Some re­al­is­tic, un­re­al­is­tic ex­pec­ta­tions for a first job in­ter­view

The Denver Post - - BUSINESS - By Vicki Salemi

Mon­ster’s ca­reer ex­pert Vicki Salemi an­swers user ques­tions on We’re re­pub­lish­ing her an­swers here on a reg­u­lar ba­sis. If you have a ques­tion, email so­cial­me­dia@mon­

Q. What are some re­al­is­tic and un­re­al­is­tic ex­pec­ta­tions of first­time job seek­ers?

A. First and fore­most, it’s re­al­is­tic to ex­pect a com­pre­hen­sive job de­scrip­tion. If you’re pur­su­ing a job that sounds vague, ask for de­tails about it and po­litely push them to send an up­dated de­scrip­tion be­fore you in­ter­view.

An­other re­al­is­tic ex­pec­ta­tion is that em­ploy­ers will want you to talk about your re­sume. You may think, “Don’t they al­ready have this in­for­ma­tion in front of them?” Yes, but your re­sume serves as a ve­hi­cle to land you the in­ter­view. Your com­mu­ni­ca­tion skills and how you speak about your ex­pe­ri­ence, skills and in­ter­ests, as well as your en­thu­si­asm, will keep that door open.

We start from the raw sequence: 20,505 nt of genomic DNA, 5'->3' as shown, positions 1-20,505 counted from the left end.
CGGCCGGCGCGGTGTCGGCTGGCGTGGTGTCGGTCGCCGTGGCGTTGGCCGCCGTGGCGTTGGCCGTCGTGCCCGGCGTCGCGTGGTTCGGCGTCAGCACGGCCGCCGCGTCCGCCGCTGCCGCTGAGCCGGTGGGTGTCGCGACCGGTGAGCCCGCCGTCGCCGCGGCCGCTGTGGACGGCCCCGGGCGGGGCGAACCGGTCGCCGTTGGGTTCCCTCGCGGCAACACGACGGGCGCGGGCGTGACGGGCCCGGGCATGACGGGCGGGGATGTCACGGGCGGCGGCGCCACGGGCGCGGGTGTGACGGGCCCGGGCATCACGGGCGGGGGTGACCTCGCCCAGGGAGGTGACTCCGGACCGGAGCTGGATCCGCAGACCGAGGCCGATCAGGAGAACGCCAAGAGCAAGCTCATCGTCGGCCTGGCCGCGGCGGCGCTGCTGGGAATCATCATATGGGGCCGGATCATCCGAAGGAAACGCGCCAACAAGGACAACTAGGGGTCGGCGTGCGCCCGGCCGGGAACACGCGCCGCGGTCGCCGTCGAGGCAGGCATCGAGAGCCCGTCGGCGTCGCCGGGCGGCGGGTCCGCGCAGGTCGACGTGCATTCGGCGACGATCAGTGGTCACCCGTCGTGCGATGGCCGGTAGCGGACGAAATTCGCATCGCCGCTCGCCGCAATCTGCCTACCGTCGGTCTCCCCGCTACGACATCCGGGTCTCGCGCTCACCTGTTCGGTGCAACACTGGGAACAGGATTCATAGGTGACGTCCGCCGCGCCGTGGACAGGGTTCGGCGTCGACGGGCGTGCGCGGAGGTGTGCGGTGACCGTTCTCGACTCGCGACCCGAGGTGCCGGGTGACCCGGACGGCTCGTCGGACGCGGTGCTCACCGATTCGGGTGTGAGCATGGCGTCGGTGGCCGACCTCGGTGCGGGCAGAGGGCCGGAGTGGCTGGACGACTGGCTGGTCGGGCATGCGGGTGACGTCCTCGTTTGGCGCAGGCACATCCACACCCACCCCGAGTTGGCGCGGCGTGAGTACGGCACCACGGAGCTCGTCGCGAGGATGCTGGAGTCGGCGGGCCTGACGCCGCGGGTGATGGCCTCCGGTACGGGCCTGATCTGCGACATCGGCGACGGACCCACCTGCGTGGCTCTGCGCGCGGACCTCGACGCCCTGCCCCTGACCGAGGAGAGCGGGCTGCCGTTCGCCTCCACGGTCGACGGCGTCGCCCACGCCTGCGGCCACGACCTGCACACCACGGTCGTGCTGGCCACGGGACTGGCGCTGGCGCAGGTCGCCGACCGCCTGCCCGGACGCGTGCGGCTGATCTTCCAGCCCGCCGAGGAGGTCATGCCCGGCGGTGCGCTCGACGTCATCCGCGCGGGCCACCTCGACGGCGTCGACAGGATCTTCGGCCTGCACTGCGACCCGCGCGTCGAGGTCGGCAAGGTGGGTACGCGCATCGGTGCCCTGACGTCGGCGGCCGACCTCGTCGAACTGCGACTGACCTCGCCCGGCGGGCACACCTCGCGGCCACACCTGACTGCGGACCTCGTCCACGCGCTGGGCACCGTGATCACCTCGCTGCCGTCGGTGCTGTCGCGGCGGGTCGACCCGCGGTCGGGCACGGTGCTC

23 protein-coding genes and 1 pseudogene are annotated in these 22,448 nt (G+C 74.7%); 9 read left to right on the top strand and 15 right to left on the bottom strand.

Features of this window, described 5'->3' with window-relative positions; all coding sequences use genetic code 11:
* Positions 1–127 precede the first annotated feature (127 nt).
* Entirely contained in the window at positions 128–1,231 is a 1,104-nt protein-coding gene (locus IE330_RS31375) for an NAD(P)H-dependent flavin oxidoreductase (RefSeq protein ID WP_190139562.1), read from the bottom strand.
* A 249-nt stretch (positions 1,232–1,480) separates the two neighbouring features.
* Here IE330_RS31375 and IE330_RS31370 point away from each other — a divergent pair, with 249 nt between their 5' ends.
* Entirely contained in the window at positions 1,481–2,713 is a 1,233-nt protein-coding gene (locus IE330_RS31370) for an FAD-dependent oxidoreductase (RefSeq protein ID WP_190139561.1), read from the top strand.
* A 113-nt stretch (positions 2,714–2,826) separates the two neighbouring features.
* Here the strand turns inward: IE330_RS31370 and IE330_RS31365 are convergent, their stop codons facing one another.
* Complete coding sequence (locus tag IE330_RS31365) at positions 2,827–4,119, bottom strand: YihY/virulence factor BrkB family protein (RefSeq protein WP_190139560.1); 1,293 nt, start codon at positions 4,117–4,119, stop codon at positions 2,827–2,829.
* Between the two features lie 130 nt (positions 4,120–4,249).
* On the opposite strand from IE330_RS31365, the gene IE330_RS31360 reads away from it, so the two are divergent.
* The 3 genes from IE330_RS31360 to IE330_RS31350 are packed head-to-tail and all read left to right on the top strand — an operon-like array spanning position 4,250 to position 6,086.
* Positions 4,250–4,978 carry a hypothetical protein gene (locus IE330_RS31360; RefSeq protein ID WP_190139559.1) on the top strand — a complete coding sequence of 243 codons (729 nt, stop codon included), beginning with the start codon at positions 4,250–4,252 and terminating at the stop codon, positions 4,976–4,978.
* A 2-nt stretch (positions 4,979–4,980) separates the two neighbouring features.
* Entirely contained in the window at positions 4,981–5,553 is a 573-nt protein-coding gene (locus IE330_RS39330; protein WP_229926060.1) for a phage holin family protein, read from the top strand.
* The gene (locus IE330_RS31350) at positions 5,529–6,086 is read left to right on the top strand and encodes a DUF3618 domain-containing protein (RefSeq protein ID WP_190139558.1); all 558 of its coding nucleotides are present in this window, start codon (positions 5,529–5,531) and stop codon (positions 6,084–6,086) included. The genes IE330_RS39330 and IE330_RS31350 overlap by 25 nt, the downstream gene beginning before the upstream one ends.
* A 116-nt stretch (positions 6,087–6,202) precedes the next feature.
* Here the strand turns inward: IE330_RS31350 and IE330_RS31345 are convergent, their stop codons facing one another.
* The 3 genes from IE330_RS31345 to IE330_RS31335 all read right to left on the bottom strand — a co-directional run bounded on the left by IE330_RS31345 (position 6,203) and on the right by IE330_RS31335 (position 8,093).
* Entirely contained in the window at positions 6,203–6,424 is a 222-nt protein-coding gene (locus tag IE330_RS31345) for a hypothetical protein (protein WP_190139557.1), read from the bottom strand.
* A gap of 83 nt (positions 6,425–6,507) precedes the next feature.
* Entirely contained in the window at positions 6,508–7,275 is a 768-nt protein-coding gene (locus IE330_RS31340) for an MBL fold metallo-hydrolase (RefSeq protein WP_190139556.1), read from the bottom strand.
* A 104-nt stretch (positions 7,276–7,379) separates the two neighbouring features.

It’s also re­al­is­tic to feel frus­trated or im­pa­tient. Job searches are marathons, not sprints.

It’s un­re­al­is­tic to think you’ll ap­ply for a job, in­ter­view and re­ceive an of­fer in a week. That’s why you should pur­sue sev­eral jobs at once. An­other un­re­al­is­tic ex­pec­ta­tion is to think you’ll ne­go­ti­ate a huge salary in­crease for your job of­fer. When I worked in re­cruit­ing, it was al­ways awe­some to see first-time job seek­ers ne­go­ti­ate their first job of­fer. If a salary in­crease was ap­proved, it wasn’t for a large amount of money. Should you ne­go­ti­ate ev­ery job of­fer? Def­i­nitely. Will you land a $10,000 bump your first job? Prob­a­bly not.

Fi­nally, if you’re net­work­ing, it’s un­re­al­is­tic to think you’ll get any­where by sim­ply say­ing you are look­ing for an en­try-level job. You need to be spe­cific. Say some­thing like, “I’m look­ing for an en­try-level job in mar­ket­ing or PR in the NYC area.” You get more trac­tion by be­ing more spe­cific.

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